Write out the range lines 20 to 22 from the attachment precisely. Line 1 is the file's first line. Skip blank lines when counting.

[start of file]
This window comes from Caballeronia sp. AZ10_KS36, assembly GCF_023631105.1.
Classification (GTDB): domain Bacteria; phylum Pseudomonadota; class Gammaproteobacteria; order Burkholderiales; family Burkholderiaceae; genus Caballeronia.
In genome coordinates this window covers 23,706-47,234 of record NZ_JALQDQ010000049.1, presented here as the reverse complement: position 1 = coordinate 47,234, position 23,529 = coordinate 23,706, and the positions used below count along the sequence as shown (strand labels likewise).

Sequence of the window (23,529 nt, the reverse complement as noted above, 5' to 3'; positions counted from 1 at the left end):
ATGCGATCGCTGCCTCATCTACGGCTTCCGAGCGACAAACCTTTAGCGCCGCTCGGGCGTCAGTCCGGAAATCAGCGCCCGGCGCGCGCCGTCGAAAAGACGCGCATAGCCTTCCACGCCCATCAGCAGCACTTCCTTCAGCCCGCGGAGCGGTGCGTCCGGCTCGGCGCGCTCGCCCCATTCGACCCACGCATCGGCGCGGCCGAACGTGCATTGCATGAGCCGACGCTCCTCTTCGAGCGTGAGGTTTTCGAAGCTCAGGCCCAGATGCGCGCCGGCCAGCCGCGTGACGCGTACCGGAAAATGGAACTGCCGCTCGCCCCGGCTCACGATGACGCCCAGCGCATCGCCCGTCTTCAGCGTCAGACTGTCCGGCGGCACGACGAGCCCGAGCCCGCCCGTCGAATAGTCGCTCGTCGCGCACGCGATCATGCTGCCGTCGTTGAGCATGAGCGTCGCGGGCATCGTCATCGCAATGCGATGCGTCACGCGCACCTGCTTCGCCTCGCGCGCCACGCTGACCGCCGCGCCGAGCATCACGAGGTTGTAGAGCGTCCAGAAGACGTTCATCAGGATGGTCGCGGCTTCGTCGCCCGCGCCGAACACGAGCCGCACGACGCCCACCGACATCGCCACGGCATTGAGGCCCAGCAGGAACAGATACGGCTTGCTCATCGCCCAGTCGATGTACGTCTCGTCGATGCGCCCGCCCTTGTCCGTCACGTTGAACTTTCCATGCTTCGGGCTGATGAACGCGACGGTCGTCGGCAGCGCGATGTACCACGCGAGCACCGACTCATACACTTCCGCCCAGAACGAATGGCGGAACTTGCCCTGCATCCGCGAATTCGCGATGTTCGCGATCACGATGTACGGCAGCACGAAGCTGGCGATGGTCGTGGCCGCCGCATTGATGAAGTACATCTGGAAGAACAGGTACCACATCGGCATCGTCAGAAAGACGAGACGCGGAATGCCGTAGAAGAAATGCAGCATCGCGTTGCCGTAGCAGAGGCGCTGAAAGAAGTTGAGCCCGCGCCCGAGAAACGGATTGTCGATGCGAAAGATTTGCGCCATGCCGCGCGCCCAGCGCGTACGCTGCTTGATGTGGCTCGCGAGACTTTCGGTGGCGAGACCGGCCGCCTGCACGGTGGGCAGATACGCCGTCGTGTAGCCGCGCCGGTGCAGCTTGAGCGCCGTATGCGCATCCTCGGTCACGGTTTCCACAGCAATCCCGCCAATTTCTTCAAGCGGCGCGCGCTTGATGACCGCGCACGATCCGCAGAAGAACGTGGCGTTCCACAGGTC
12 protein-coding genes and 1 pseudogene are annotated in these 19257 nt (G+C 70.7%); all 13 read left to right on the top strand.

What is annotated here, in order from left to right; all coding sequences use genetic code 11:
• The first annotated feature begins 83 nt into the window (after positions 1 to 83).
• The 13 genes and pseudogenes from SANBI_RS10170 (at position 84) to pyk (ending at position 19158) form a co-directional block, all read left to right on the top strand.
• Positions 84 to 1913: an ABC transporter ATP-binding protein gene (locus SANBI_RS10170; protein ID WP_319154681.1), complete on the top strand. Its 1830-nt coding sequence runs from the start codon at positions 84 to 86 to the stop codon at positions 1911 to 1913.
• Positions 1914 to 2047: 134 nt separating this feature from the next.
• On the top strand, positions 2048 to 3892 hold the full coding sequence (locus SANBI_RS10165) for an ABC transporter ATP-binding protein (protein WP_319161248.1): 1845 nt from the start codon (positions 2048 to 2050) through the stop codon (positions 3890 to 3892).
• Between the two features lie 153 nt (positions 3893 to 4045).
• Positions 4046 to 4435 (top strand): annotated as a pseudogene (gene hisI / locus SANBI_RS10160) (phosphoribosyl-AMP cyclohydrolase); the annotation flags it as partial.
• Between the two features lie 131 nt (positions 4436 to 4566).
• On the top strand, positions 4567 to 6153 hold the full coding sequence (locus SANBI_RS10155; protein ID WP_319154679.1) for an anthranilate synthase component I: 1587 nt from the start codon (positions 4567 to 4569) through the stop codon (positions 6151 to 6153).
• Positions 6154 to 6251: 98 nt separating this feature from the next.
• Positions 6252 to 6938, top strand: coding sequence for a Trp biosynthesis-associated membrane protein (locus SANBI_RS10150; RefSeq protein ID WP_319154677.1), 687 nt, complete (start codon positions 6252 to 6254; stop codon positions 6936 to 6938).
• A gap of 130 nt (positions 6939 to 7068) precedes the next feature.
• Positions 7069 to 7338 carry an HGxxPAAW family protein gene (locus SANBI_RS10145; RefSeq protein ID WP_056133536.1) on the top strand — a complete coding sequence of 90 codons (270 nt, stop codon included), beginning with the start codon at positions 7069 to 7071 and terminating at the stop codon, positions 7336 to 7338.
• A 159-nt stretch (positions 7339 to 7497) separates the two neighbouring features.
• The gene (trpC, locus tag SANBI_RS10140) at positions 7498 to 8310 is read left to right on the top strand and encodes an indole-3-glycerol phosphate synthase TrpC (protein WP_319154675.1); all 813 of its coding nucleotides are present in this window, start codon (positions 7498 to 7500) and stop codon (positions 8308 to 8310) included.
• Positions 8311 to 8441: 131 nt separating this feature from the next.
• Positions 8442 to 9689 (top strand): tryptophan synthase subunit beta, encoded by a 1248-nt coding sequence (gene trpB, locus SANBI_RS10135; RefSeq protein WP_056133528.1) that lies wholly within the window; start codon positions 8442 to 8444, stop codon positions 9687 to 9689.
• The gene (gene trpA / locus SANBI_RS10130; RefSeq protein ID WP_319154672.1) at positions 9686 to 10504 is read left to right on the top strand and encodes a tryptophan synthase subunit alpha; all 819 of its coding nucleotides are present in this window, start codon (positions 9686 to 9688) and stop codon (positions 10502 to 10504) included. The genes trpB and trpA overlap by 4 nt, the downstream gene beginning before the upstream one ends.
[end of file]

• Positions 7069 to 7338 carry an HGxxPAAW family protein gene (locus SANBI_RS10145; RefSeq protein ID WP_056133536.1) on the top strand — a complete coding sequence of 90 codons (270 nt, stop codon included), beginning with the start codon at positions 7069 to 7071 and terminating at the stop codon, positions 7336 to 7338.
• A 159-nt stretch (positions 7339 to 7497) separates the two neighbouring features.
• The gene (trpC, locus tag SANBI_RS10140) at positions 7498 to 8310 is read left to right on the top strand and encodes an indole-3-glycerol phosphate synthase TrpC (protein WP_319154675.1); all 813 of its coding nucleotides are present in this window, start codon (positions 7498 to 7500) and stop codon (positions 8308 to 8310) included.